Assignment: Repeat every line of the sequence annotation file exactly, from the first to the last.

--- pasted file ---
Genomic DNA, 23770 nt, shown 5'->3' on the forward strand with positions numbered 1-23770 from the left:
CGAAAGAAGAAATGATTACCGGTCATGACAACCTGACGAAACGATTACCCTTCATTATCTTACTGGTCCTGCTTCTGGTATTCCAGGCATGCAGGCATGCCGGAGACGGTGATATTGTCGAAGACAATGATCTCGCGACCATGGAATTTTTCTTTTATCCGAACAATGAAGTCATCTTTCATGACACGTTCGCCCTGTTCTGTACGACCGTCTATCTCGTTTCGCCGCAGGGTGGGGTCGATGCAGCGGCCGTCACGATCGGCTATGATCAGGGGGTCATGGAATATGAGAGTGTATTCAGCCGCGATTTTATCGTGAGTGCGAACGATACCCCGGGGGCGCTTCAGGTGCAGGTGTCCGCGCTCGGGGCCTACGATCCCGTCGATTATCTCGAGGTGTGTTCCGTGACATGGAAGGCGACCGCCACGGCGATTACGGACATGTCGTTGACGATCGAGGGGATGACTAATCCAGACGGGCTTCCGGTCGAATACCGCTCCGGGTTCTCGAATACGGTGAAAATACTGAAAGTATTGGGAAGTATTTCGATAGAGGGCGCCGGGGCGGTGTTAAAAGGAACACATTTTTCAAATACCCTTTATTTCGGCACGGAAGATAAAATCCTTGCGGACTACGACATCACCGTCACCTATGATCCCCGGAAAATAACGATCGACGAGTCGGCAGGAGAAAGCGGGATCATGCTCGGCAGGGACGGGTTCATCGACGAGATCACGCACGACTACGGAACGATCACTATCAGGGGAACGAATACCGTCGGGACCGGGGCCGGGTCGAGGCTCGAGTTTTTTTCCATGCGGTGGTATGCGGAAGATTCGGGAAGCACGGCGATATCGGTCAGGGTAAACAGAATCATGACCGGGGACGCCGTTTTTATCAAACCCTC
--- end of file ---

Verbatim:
Genomic DNA, 23770 nt, shown 5'->3' on the forward strand with positions numbered 1-23770 from the left:
CGAAAGAAGAAATGATTACCGGTCATGACAACCTGACGAAACGATTACCCTTCATTATCTTACTGGTCCTGCTTCTGGTATTCCAGGCATGCAGGCATGCCGGAGACGGTGATATTGTCGAAGACAATGATCTCGCGACCATGGAATTTTTCTTTTATCCGAACAATGAAGTCATCTTTCATGACACGTTCGCCCTGTTCTGTACGACCGTCTATCTCGTTTCGCCGCAGGGTGGGGTCGATGCAGCGGCCGTCACGATCGGCTATGATCAGGGGGTCATGGAATATGAGAGTGTATTCAGCCGCGATTTTATCGTGAGTGCGAACGATACCCCGGGGGCGCTTCAGGTGCAGGTGTCCGCGCTCGGGGCCTACGATCCCGTCGATTATCTCGAGGTGTGTTCCGTGACATGGAAGGCGACCGCCACGGCGATTACGGACATGTCGTTGACGATCGAGGGGATGACTAATCCAGACGGGCTTCCGGTCGAATACCGCTCCGGGTTCTCGAATACGGTGAAAATACTGAAAGTATTGGGAAGTATTTCGATAGAGGGCGCCGGGGCGGTGTTAAAAGGAACACATTTTTCAAATACCCTTTATTTCGGCACGGAAGATAAAATCCTTGCGGACTACGACATCACCGTCACCTATGATCCCCGGAAAATAACGATCGACGAGTCGGCAGGAGAAAGCGGGATCATGCTCGGCAGGGACGGGTTCATCGACGAGATCACGCACGACTACGGAACGATCACTATCAGGGGAACGAATACCGTCGGGACCGGGGCCGGGTCGAGGCTCGAGTTTTTTTCCATGCGGTGGTATGCGGAAGATTCGGGAAGCACGGCGATATCGGTCAGGGTAAACAGAATCATGACCGGGGACGCCGTTTTTATCAAACCCTC